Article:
Iwaki, Fukushima Pref. – The torch relay for the Tokyo Olympics started Thursday in Fukushima Prefecture, as organizers try to build momentum for the opening of the global sporting event in late July amid public health worries over the coronavirus pandemic.
Members of the Nadeshiko Japan soccer team that won the 2011 Women’s World Cup were the first runners of the relay after a ceremony held without spectators at the J-Village national soccer training center, located in the towns of Naraha and Hirono.
The opening ceremony of the nationwide relay was only attended by a limited number of people as a precaution against the spread of the coronavirus, a year since the Tokyo Olympics and Paralympics were pushed back due to the global health crisis.
About 10,000 torchbearers will run through 859 municipalities across all 47 prefectures, with parts of the 121-day journey encompassing famous locations such as Mount Fuji. Unprecedented measures will be taken to protect the health of participants and spectators.
The relay will be a crucial opportunity for the organizing committee to convince people in Japan that it is capable of safely staging the games, expected to involve over 15,000 athletes, even during the pandemic.
“The flame will embark on a 121-day journey, carrying people’s hopes and wishes for world peace across Japan,” Seiko Hashimoto, president of the organizing committee, said at the ceremony.
The committee has said the relay might be suspended, or some routes of the program may be skipped, if too many people gather on roadsides. Fans are encouraged to turn to live online broadcasts and refrain from traveling outside of their home prefectures to watch the relay.
Spectators must wear face masks and are also urged to clap rather than cheer. The runners, who will each carry a cherry blossom-motif torch over a distance of about 200 meters, are required to log their health information and asked not to dine out with others.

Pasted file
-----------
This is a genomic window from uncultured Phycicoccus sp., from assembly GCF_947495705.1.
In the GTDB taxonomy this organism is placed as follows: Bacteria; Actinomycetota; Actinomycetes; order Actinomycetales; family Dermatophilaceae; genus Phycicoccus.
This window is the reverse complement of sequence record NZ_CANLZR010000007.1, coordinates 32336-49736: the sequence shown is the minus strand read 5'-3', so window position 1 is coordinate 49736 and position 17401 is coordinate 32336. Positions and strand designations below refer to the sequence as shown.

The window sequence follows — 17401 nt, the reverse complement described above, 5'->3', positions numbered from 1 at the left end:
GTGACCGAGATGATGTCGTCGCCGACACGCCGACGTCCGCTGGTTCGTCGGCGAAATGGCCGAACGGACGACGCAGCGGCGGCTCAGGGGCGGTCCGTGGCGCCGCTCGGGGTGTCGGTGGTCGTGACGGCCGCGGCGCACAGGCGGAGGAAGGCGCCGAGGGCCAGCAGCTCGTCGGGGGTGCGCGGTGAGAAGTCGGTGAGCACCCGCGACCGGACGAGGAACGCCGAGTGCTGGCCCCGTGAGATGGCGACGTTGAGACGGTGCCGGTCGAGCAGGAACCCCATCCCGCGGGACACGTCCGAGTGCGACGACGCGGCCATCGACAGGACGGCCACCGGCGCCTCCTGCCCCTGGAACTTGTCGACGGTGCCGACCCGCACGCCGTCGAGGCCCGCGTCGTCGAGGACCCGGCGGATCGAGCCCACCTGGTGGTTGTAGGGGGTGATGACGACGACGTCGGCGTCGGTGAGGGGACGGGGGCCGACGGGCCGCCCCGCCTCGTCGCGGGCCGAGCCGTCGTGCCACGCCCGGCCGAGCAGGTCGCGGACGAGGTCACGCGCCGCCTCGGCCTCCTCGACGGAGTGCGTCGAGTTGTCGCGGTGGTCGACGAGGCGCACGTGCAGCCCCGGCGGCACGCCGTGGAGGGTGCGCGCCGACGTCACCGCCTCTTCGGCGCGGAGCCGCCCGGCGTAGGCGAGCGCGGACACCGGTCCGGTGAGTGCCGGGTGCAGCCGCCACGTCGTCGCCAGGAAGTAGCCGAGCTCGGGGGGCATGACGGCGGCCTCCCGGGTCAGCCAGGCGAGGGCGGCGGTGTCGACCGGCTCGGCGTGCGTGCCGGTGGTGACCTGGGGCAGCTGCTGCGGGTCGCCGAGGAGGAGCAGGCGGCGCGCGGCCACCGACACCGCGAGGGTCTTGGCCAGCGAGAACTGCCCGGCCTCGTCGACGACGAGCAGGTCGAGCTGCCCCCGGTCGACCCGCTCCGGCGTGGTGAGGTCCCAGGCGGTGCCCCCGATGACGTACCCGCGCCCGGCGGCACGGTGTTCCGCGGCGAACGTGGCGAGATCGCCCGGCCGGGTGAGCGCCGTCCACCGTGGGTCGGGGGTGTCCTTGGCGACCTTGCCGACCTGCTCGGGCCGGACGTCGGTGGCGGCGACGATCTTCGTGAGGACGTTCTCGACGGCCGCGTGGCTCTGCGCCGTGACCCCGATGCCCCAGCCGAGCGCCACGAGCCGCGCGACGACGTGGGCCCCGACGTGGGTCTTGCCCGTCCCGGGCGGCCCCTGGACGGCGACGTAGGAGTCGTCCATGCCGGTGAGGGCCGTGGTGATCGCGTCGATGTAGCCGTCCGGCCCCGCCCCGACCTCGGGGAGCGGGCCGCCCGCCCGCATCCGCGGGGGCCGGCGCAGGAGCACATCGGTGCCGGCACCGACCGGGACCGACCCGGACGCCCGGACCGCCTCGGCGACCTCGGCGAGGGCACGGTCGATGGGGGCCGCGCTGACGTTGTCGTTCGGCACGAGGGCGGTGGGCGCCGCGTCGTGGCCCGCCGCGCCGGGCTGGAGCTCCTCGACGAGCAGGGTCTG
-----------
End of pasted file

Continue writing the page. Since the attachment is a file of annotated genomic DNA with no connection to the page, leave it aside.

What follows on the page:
Held under the concept of “Hope Lights Our Way,” the relay will begin in Fukushima in a bid to showcase the progress Japan has made with the reconstruction of its northeastern region ravaged by the March 2011 earthquake, tsunami and nuclear disaster. The J-Village sports complex served as a front-line base in the battle against the nuclear crisis at the Fukushima No. 1 power plant, just some 20 kilometers away.
The 1.2-kilogram torch is partially crafted from recycled aluminum used for building prefabricated housing units in the region following the massive quake.
After the Olympic flame arrived from Greece last year, it was exhibited around the country, including at the Japan Olympic Museum in Tokyo where it drew over 12,000 people in two months.
In an Olympic first, the torches will burn hydrogen, an element that emits no carbon dioxide, as fuel in some relay segments to show the Japanese organizers’ commitment to environmental sustainability.
Even though the games were pushed back for one year, the world is far from getting the virus under control, with the emergence of more contagious variants adding uncertainty to the prospect of returning to normal social activities.
Many people in Japan have voiced skepticism over whether the Olympics can be staged safely in just four months time.
In any case, the games will look completely different from previous editions and will not offer the opportunity for people from around the world to come together and interact.
On Saturday, the International Olympic Committee and other organizing bodies made the unprecedented decision to hold the Tokyo Games without overseas spectators.
According to a Kyodo News poll conducted over the weekend, only 23.2% said the Olympics and Paralympics should go ahead this summer, while 39.8% thought they should be canceled.
The Olympic flame was lit in Greece on March 12, 2020, at a ceremony without spectators. Then-Prime Minister Shinzo Abe and IOC chief Thomas Bach agreed to reschedule the games on March 24, just two days before the Japanese leg of the relay was slated to begin.
After traveling to 26 municipalities in Fukushima, the flame will head south, reaching Okinawa Prefecture around the start of May before working its way to Hokkaido at the other end of the country and then to Tokyo.
Before entering the opening ceremony on July 23 at the National Stadium, it will pass by various famous tourist attractions, including Todaiji temple in Nara, with its 15-meter-high Great Buddha statue, and Hiroshima’s Atomic Bomb Dome, the skeletal remains of a building preserved as a memorial after the 1945 explosion over the city.
The flame will keep burning at the main Olympic venue until the games close on Aug. 8.
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